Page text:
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Testimonial

The Handbook series is a significant compendium of scales published in the most impacting marketing literature. I am a proud owner of the series and hope to be able to continue collecting the volumes in the years to come.
Dr. Emanuel Said
Lecturer in Marketing, University of Malta

quality

Three, seven-point Likert-type items are used to measure the degree to which a person believes a group of restaurants are premium quality due to the high quality of the food as well as the prices charged.

Composed of four, seven-point Likert-type items, the scale measures the difficulty a person has in making decisions in life, especially with respect to consumer-related choices, e.g., struggling to decide what gifts to get for friends.

Three, seven-point Likert-type items measure the degree to which a person has high standards when making choices in life and does not settle for anything less than the best.

How much a person considers a relationship he/she has with a particular entity such as a person or company to be characterized by trust and loyalty is measured with four, seven-point semantic differentials.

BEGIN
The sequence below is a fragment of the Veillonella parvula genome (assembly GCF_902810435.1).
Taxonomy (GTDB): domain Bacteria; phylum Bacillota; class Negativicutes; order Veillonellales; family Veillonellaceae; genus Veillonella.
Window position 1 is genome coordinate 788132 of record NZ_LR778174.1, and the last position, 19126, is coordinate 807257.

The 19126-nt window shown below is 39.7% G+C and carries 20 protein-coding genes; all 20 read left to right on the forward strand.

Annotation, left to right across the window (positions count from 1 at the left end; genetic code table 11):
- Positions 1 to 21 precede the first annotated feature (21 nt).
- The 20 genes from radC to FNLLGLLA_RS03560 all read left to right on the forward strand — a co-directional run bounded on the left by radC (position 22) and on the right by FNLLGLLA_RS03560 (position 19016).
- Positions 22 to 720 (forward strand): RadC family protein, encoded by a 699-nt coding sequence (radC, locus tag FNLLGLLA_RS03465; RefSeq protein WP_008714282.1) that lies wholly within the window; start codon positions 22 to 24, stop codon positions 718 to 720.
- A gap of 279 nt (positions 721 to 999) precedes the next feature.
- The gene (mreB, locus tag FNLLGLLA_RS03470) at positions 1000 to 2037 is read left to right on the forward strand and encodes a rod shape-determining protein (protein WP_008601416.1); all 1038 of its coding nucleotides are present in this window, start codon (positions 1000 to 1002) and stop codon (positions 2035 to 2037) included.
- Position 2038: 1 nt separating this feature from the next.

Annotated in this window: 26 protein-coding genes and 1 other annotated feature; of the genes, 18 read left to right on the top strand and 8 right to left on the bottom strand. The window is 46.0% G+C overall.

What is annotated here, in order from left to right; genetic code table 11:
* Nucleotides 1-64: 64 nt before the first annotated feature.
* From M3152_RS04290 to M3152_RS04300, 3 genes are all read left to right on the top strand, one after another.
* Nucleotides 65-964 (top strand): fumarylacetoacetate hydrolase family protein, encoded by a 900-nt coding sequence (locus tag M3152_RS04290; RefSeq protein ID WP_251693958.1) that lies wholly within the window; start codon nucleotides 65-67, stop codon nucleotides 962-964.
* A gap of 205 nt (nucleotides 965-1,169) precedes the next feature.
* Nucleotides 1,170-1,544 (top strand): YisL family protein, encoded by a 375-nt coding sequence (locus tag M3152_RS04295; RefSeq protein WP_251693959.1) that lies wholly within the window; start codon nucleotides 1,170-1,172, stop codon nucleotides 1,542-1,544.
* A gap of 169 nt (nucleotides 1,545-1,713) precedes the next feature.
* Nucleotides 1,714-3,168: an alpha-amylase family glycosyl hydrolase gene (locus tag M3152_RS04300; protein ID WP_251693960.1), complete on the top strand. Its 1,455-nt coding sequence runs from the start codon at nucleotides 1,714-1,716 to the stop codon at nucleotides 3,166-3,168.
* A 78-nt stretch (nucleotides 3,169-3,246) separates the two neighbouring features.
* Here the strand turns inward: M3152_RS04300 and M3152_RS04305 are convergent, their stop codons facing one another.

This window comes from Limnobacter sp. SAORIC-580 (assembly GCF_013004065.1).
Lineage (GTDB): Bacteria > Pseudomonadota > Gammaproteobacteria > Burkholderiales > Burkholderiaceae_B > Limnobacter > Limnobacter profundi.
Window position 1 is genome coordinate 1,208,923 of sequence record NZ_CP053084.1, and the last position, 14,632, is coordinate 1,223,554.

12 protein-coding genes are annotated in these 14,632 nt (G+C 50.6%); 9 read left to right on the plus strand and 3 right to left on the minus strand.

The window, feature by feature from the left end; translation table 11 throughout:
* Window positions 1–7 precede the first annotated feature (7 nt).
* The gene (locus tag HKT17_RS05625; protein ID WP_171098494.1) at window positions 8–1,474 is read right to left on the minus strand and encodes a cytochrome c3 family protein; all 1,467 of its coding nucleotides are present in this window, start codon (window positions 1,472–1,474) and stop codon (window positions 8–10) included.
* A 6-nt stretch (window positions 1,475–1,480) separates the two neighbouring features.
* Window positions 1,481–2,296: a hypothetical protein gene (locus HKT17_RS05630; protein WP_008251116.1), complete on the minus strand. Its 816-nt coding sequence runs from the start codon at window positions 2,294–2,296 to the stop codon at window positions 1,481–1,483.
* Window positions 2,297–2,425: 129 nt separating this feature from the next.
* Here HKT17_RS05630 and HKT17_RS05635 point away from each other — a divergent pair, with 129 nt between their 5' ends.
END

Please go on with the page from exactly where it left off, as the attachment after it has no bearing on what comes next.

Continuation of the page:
The scale has six items that measure the likelihood that a person will engage in behaviors indicating he/she will purchase services again from a particular business and will recommend it to others as well.

With four, seven-point Likert-type items, the scale measures the degree to which a person believes a particular product looks good and is durable.

Four semantic differentials are used to measure the degree to which a person believes that if he/she hired a particular person for a stated job, the outcome would be good.

With three, seven-point items, the scale measures how certain a person is that a particular real estate agent will provide him/her with good service in finding a place to live.

The extent to which a consumer believes that the quality and performance of options within a product category differs a lot is measured with seven, seven-point Likert-type items.  A two-item version is discussed as well.

How much a person pays attention to and looks for quality with respect to a category of objects (e.g., products) is measured with three, seven-point items.